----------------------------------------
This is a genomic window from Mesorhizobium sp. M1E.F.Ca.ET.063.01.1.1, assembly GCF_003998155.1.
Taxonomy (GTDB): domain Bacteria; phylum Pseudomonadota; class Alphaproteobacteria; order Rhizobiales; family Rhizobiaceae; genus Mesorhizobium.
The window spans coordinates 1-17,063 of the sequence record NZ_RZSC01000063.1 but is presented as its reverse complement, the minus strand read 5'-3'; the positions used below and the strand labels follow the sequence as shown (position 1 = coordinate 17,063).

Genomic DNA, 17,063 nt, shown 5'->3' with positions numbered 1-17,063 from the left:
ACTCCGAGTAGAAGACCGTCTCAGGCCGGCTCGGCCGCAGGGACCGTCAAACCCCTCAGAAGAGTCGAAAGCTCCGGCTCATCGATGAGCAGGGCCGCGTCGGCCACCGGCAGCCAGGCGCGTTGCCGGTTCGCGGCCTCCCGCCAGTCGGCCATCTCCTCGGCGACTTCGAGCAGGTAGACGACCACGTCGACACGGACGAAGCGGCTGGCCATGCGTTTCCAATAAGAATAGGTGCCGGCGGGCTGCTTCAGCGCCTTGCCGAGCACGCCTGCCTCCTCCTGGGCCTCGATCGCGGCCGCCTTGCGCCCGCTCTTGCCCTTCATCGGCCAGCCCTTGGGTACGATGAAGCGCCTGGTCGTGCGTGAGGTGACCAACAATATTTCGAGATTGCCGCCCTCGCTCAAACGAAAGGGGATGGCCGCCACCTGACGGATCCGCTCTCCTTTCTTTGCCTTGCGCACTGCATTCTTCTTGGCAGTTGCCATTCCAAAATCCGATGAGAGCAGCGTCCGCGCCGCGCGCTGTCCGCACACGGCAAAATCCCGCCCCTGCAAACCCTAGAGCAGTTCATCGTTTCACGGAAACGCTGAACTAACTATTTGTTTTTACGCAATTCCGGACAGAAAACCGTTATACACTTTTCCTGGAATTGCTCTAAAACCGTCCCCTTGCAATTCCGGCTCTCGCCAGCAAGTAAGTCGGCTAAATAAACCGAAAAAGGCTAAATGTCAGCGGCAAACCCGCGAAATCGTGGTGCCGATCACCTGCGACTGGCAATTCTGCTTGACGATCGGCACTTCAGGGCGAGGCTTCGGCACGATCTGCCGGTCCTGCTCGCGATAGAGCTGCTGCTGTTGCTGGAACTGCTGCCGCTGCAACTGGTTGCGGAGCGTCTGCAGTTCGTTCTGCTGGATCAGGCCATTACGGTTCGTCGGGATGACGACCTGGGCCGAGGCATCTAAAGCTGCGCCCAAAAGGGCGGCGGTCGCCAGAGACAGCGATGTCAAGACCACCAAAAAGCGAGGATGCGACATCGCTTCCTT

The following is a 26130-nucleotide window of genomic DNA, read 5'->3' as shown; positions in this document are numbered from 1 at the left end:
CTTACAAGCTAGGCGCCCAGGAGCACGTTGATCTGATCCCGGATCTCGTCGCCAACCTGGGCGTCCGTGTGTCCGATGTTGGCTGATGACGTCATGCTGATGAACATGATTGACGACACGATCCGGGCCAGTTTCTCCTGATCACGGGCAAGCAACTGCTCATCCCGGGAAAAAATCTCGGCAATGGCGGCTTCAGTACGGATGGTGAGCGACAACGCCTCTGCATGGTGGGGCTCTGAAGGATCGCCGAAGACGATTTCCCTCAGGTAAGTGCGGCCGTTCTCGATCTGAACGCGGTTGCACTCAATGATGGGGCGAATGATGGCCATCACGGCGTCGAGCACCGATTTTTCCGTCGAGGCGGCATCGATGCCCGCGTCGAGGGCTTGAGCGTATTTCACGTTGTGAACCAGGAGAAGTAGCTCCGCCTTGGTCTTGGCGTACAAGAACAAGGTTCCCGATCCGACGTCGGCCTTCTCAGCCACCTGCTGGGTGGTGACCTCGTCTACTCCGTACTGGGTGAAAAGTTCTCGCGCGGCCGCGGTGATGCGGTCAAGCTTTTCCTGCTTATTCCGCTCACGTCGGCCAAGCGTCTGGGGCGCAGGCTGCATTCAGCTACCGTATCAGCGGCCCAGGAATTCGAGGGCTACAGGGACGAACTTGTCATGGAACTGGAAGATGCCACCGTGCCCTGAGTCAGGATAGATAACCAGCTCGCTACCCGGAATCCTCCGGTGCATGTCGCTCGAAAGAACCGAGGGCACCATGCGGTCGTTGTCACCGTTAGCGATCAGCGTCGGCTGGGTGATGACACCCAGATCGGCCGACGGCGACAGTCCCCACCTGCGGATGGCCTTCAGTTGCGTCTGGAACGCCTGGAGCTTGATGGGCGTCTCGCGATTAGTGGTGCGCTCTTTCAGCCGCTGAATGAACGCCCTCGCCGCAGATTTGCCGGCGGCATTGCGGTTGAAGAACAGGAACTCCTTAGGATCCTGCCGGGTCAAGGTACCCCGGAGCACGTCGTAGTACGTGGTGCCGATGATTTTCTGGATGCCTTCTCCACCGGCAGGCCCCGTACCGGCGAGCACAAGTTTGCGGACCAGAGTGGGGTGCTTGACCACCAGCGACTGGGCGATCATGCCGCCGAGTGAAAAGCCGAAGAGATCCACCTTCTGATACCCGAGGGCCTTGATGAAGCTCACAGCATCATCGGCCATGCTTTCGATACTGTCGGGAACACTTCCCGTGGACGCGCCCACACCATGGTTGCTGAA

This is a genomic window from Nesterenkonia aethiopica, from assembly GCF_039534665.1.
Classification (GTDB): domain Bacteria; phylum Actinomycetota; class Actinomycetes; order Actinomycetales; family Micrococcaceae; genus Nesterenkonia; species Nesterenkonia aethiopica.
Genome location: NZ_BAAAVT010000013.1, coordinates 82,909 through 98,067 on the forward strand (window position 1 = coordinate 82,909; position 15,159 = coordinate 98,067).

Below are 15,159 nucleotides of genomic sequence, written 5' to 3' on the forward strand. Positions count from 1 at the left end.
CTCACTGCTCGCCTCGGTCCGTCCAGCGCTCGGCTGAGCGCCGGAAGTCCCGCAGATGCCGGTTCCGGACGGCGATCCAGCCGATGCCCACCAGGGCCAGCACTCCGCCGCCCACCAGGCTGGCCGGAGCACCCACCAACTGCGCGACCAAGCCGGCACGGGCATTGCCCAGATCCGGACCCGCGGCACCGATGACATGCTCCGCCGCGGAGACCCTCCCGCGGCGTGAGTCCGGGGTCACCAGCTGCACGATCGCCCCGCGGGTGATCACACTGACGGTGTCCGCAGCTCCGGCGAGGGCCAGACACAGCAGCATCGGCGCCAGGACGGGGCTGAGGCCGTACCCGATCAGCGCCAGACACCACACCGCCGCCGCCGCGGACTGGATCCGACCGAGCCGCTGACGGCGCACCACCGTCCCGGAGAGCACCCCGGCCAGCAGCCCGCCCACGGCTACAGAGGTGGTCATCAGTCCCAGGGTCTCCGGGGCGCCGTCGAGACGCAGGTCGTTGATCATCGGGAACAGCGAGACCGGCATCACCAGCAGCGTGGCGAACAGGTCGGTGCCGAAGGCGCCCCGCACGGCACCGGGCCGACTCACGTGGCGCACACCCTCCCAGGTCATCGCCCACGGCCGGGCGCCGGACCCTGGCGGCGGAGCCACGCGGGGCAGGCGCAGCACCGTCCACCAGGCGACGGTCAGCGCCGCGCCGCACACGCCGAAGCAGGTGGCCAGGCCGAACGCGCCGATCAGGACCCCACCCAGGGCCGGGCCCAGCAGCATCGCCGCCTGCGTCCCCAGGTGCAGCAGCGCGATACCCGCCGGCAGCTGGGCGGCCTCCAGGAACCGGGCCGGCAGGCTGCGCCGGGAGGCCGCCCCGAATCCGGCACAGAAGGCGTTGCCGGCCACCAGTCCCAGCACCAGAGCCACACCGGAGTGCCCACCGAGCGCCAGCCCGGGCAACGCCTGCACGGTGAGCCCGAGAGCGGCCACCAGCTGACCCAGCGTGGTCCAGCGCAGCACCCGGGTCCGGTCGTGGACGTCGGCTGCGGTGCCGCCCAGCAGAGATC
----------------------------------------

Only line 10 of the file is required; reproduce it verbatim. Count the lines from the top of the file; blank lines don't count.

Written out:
Genome location: NZ_BAAAVT010000013.1, coordinates 82,909 through 98,067 on the forward strand (window position 1 = coordinate 82,909; position 15,159 = coordinate 98,067).